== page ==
Bedroom – 52 Weeks of Personal Genealogy & History
Dec 13th, 2011 by Jessica

Week #19 – Bedroom – Describe your childhood bedroom. What furniture did it contain? Were there curtains, wallpaper or paint? Was it messy or clean? Did you share a room with your siblings?

Stacy Doran and me in my bedroom

Stacy Doran and me in my bedroom

I was extremely fortunate to have my very own bedroom my entire childhood and throughout my teen years.  The first time I had to share anything with anybody was when I got to college in 1995 in the dorms at Manzanita Hall at Arizona State University.

There is only one known picture of my childhood bedroom, and you’re looking at it.  This is my friend Stacy Doran and me in 1989, sitting on my free wave waterbed.  I have no idea what I’m holding in my lap, but you can see my Commodore-64 on the dresser and its floppy drive reader underneath it.  That sure brings back some memories!

My bedroom was located in the southeast corner of our home at 2011 California Avenue in Bridgeport, Michigan.  I lived there from the time I was born until we moved to Saginaw in 1991 when I was 13 years old.

My room was fairly small although I didn’t know it.  I’d say it was about 9’x11′ or so.  I had a single door closet against the west wall, and that red and white dresser against the south wall.  I had two windows, one on the south wall to the right of that dresser, and one on the east wall above the bed.

My parents allowed me to pick the paint, wallpaper and curtains for my room when I was around 5 or 6 years old, I believe.  You can see the pink paint in the picture – bubble gum pink – and the curtains matched perfectly.  The west wall that had the closet was covered in wallpaper.  The pattern was an ivory or cream satin shiny texture with large pastel pink and yellow flowers with pale green leaves.  I was so very excited to be allowed to pick out my own colors and curtains and wallpaper.  It was possibly one of the most exciting things I did in my childhood.  I remember watching the paint go on the walls and I couldn’t believe I was allowed to pick the color!  Pink was my favorite color, by far.

Property Map - 2011 California Avenue, Bridgeport, Michigan

Property Map - 2011 California Avenue, Bridgeport, Michigan

I started out with a regular twin bed for my first few years. I remember hiding naked Barbie dolls and other toys underneath it when the neighbor boy came over to play with me.  For a while when I was very young, my parents got me a bed tent for Christmas and I had it set up on top of the bed.  I think it might have been Barbie or perhaps something to do with Princesses.  It was a simple one-person “tent” with crossed plastic poles that you could climb inside and sleep in.  My sister had a four-poster bed with purple lace canopy and lace comforter that I was always jealous of, but I loved my bed tent.  When I got a little older, my best friend Jennifer Strachan and I would use sheets to make a giant tent spreading from the bed to the closet door to the dresser drawer, and “camp out” on the floor of my bedroom.  For some reason, I used to love being inside of “tents” in my bedroom when I was little.  I never liked it outside or anywhere else – just in the safety of my own space.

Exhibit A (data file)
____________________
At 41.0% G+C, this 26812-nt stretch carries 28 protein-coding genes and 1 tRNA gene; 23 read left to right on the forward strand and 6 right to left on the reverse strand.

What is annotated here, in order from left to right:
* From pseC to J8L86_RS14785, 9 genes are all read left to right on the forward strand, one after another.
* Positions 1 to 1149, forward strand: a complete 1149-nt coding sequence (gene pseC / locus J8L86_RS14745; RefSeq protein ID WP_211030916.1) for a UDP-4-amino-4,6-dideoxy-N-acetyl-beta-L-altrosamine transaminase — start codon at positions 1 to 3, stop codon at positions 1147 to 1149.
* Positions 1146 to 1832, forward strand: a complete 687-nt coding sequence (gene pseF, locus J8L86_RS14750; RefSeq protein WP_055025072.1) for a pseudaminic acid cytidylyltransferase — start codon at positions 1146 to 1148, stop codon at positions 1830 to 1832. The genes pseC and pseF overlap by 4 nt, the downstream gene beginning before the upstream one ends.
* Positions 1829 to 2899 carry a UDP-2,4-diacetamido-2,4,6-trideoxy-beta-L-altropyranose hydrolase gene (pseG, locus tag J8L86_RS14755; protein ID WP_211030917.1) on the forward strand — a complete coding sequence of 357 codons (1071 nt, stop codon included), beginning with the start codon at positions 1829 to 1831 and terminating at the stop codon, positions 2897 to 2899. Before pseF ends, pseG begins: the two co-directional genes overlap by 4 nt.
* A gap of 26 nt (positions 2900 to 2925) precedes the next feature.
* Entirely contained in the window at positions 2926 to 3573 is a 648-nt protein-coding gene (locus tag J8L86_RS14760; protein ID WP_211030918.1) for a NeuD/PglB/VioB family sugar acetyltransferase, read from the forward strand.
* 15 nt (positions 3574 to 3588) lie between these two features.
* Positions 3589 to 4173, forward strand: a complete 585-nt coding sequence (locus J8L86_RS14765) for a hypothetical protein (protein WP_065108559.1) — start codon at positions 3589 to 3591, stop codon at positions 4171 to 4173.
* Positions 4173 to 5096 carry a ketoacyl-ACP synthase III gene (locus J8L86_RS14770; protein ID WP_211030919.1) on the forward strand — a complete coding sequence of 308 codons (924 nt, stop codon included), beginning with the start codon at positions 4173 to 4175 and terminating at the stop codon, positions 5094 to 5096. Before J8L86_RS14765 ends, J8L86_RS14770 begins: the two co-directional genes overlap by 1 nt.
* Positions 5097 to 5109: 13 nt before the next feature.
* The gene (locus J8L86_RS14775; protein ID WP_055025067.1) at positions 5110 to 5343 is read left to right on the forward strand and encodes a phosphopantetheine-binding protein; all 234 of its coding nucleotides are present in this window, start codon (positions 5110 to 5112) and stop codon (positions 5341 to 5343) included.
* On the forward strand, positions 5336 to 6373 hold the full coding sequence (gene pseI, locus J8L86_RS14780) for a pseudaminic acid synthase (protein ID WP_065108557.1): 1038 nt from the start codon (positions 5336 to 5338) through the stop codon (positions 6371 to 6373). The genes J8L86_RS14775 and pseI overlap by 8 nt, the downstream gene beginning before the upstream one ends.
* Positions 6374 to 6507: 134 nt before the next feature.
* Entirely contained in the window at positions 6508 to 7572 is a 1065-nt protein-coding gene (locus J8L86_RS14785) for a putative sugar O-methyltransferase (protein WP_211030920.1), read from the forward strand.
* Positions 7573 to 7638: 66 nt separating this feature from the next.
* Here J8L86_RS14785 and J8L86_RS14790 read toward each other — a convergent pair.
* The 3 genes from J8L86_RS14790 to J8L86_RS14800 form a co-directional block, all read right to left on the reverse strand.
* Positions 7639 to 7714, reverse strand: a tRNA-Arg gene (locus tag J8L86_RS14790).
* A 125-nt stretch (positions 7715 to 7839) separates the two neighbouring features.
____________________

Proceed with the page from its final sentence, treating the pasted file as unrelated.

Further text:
One time, on a trip to Indiana, I accidentally slipped down the stairs at my Aunt Colleen’s house and got the wind knocked out of me.  DaD carried me up to Aunt Colleen’s bedroom and put me on her bed to rest.  Aunt Colleen had a waterbed, and it was the most comfortable thing I had ever layed on.  I must have begged and begged from that day forward.  My parents actually bought me a waterbed!  Not just any waterbed though – a “super single free wave” waterbed.  It was small one, about the size of a twin bed but longer, and it was totally free form from a waves perspective.  There were beds that were listed as a semi-wave all the way down to motionless, but my waterbed had almost no reduction of movement.  I LOVED MY WATERBED.  I would sit for hours and just move around on it so it sloshed and flung my limbs around.  It was warm, too – I kept it at about 90 degrees, as high as the temperature setting would go.  It was so comfortable!

My room was always a total and complete disaster.  My DaD actually took a snow shovel to my room one time and dumped all my toys into a garbage bin and made me haul it out to the curb.  I had so many toys and gadgets and things that I never put away and I certainly never organized any of it.  I don’t remember having any place in my room to store any of it, so that could possibly have been part of the problem although I have no other pictures to prove it… Maybe I was just lazy.  That’s probably more accurate, anyway.  I Hated cleaning my room.  That’s Hated, with a capital H.  I would slack around the house whining loudly about how BORED I was and how I had NOTHING TO DO and my DaD would tell me to clean my room, and I’d groan and sit back down in front of the television.

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Weather – 52 Weeks of Personal Genealogy & History
Dec 6th, 2011 by Jessica

Week #18 – Weather – Do you have any memorable weather memories from your childhood? How did your family cope and pass the time with adverse weather? When faced with bad weather in the present day, what do you do when you’re stuck at home?

DaD uses an ice pick on the Mustang in April 1976

DaD uses an ice pick on the Mustang in April 1976

Ice, snow, sleet, hail, severe thunderstorms, floods…  We lived through it all in central Michigan. We had several major storms every year where we lived.

The major memorable weather events for me were:

  • Lightening Strikes – I was staying at our neighbor Chris’ house because my sister dislocated her shoulder on my birthday.  I think it was around 1984 or 1985; I was about 6-7 years old.  I was upstairs in a bedroom alone, terrified of the thunderstorm, when lightening struck the roof of the house next door right outside my window, about 15 feet from the bed I was sleeping in.  The neighbors were not home but their car was still in the garage, and the alarm started up due to the jolt of the lightening.  That damn car alarm didn’t go off for hours until the battery in the car died.  Not only did I get the scare of my lifetime, but the rest of the night was spent trying to cover my ears with pillows and blankets.